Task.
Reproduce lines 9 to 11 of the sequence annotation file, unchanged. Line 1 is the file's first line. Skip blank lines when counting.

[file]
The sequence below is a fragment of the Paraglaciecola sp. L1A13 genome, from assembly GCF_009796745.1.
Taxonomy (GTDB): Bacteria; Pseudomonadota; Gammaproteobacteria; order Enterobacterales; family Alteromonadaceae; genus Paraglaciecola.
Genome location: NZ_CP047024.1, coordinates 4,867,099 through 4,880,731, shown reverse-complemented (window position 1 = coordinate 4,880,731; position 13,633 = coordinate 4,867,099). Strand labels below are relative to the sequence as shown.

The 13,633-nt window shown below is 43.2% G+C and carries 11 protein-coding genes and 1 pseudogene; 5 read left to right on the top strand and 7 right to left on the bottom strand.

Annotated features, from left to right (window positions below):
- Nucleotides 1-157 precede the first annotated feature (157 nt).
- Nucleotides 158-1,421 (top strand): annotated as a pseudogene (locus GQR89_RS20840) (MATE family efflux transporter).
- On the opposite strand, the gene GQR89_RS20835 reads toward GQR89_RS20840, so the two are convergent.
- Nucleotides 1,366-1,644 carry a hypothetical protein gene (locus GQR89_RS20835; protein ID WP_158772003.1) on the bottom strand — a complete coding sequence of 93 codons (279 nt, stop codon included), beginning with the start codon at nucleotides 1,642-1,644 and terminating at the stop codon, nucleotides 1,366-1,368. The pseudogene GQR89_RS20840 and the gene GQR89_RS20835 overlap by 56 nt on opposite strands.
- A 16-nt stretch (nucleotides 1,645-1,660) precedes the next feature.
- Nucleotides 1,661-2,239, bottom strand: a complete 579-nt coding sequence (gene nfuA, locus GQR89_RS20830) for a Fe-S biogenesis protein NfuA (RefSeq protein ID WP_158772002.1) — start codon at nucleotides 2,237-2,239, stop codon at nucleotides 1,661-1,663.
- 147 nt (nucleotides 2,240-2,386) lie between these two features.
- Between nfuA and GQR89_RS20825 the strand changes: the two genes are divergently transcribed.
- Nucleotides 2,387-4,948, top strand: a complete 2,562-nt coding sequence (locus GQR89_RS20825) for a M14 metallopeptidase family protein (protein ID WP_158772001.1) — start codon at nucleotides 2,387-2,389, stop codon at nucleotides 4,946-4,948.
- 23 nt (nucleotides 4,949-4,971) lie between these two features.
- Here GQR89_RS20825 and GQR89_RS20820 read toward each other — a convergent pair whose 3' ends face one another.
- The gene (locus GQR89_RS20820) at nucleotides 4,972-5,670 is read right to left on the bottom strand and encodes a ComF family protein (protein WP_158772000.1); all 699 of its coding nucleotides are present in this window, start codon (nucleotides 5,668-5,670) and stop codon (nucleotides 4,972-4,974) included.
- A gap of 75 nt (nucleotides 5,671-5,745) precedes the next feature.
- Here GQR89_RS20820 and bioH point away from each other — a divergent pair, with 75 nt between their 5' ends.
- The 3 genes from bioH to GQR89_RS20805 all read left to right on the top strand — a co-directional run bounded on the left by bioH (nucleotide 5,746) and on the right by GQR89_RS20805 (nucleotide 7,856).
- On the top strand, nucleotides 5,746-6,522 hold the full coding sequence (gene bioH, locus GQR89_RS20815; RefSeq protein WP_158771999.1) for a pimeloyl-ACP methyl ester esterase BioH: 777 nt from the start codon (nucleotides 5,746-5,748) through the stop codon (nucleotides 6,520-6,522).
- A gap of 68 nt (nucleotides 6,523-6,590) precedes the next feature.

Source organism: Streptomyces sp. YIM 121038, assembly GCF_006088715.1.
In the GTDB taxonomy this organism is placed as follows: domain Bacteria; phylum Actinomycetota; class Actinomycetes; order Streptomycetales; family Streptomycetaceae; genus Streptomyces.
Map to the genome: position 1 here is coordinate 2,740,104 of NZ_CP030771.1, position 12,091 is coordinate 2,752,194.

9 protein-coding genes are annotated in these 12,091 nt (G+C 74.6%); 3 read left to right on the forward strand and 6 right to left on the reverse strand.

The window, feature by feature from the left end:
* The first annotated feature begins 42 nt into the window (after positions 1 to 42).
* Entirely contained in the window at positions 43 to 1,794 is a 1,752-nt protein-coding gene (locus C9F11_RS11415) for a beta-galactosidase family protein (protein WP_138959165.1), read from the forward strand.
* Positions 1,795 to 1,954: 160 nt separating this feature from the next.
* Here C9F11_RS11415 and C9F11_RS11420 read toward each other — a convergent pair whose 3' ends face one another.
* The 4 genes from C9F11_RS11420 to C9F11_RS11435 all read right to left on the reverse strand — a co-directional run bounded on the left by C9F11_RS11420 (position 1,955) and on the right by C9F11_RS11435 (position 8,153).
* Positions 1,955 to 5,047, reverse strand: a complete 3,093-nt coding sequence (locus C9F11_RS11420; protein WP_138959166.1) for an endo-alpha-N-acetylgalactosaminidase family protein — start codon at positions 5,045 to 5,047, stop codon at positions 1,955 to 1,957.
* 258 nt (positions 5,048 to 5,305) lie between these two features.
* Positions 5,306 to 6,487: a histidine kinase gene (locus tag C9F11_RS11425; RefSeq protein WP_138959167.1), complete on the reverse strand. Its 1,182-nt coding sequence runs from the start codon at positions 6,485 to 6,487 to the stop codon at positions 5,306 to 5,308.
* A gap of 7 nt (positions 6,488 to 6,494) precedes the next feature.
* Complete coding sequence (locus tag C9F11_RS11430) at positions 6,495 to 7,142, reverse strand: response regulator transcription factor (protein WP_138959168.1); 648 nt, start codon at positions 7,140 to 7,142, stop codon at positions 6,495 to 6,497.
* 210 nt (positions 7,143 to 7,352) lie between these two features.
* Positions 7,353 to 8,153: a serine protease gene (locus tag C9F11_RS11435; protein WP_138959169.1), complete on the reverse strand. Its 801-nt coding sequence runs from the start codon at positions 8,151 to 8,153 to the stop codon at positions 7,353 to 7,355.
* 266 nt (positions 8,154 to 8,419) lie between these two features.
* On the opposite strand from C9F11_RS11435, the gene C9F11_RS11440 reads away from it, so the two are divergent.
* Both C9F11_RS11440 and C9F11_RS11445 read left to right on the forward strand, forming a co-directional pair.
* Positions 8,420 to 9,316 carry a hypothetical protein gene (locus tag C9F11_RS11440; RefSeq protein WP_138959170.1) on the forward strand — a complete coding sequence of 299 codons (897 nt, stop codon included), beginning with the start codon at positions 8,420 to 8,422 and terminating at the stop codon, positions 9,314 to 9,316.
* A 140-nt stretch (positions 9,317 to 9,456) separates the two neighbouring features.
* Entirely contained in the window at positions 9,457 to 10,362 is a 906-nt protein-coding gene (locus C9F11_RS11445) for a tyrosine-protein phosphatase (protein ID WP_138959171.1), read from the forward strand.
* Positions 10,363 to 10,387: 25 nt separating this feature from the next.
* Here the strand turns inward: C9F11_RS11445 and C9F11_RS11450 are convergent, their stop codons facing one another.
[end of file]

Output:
- Nucleotides 1,366-1,644 carry a hypothetical protein gene (locus GQR89_RS20835; protein ID WP_158772003.1) on the bottom strand — a complete coding sequence of 93 codons (279 nt, stop codon included), beginning with the start codon at nucleotides 1,642-1,644 and terminating at the stop codon, nucleotides 1,366-1,368. The pseudogene GQR89_RS20840 and the gene GQR89_RS20835 overlap by 56 nt on opposite strands.
- A 16-nt stretch (nucleotides 1,645-1,660) precedes the next feature.
- Nucleotides 1,661-2,239, bottom strand: a complete 579-nt coding sequence (gene nfuA, locus GQR89_RS20830) for a Fe-S biogenesis protein NfuA (RefSeq protein ID WP_158772002.1) — start codon at nucleotides 2,237-2,239, stop codon at nucleotides 1,661-1,663.